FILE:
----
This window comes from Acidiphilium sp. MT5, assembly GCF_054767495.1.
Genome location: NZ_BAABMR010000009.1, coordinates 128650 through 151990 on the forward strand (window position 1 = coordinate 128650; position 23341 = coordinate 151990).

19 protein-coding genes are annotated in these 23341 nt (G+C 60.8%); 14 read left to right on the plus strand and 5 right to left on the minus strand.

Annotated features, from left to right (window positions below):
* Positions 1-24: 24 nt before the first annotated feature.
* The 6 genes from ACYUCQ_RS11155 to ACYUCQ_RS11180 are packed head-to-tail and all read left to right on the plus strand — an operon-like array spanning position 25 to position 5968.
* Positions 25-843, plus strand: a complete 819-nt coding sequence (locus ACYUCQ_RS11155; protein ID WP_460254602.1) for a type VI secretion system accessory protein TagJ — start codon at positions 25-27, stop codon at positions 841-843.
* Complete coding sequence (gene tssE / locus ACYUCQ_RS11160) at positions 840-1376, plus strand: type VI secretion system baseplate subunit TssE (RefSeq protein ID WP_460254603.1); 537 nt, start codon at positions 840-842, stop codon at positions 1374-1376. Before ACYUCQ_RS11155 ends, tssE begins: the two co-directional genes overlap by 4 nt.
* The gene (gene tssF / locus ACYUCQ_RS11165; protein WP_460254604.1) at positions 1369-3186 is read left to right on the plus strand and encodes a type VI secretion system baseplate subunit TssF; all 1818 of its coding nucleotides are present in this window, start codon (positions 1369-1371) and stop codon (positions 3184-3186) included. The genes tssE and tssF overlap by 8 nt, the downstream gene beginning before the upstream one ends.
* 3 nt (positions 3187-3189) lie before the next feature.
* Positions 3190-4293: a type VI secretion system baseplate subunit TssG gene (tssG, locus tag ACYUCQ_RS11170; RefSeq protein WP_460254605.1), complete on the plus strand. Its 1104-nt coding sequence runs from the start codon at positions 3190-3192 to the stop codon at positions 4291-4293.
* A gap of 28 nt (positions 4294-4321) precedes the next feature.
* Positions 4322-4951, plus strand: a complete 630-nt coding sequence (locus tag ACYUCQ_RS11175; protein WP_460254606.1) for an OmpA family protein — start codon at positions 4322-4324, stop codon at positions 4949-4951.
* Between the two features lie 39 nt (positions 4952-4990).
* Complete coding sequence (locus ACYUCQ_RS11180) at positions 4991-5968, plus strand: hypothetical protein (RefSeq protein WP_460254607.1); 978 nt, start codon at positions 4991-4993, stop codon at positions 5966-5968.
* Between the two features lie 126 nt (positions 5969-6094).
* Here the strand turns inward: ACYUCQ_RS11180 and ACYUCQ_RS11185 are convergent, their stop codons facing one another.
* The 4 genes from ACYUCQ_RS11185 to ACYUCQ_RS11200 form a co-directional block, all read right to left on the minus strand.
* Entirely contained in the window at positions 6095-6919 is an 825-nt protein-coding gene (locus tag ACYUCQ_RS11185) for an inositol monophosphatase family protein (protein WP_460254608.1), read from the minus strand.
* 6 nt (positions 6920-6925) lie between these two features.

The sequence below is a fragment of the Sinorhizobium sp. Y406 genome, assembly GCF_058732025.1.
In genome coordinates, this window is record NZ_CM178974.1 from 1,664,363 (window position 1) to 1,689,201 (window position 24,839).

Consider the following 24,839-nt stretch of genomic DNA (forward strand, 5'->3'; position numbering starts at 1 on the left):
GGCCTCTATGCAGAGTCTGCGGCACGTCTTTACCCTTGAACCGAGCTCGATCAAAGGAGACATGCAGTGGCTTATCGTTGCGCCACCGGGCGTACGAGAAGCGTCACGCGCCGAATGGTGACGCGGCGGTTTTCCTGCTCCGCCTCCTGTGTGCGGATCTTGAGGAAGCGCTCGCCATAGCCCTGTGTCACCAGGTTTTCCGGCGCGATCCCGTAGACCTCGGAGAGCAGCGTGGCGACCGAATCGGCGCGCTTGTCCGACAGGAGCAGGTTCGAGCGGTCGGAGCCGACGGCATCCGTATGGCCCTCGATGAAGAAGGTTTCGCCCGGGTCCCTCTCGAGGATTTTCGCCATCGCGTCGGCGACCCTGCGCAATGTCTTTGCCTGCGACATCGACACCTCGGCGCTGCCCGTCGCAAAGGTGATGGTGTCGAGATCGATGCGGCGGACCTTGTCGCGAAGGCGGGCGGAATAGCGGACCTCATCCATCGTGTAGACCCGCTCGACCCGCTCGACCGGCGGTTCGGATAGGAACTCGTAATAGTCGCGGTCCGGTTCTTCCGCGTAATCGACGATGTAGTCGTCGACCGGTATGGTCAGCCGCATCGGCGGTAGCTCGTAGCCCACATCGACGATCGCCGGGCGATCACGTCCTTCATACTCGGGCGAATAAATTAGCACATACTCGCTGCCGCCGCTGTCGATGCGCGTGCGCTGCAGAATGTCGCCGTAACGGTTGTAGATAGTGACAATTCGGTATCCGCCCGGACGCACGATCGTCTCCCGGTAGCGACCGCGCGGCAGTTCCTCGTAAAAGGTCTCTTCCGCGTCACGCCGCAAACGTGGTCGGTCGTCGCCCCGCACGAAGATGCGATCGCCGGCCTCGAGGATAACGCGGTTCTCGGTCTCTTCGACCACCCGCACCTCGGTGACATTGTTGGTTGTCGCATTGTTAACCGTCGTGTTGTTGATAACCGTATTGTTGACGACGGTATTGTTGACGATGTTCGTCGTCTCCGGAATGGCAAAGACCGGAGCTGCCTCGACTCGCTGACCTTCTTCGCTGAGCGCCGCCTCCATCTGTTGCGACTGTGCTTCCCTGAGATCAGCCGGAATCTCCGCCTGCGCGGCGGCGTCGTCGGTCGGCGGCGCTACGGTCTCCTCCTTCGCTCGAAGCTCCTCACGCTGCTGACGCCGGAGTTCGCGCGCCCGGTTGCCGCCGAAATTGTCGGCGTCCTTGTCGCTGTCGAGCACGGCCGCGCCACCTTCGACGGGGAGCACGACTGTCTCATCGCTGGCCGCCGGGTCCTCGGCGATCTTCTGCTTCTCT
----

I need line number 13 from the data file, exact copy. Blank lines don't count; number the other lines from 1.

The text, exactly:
* Positions 4322-4951, plus strand: a complete 630-nt coding sequence (locus tag ACYUCQ_RS11175; protein WP_460254606.1) for an OmpA family protein — start codon at positions 4322-4324, stop codon at positions 4949-4951.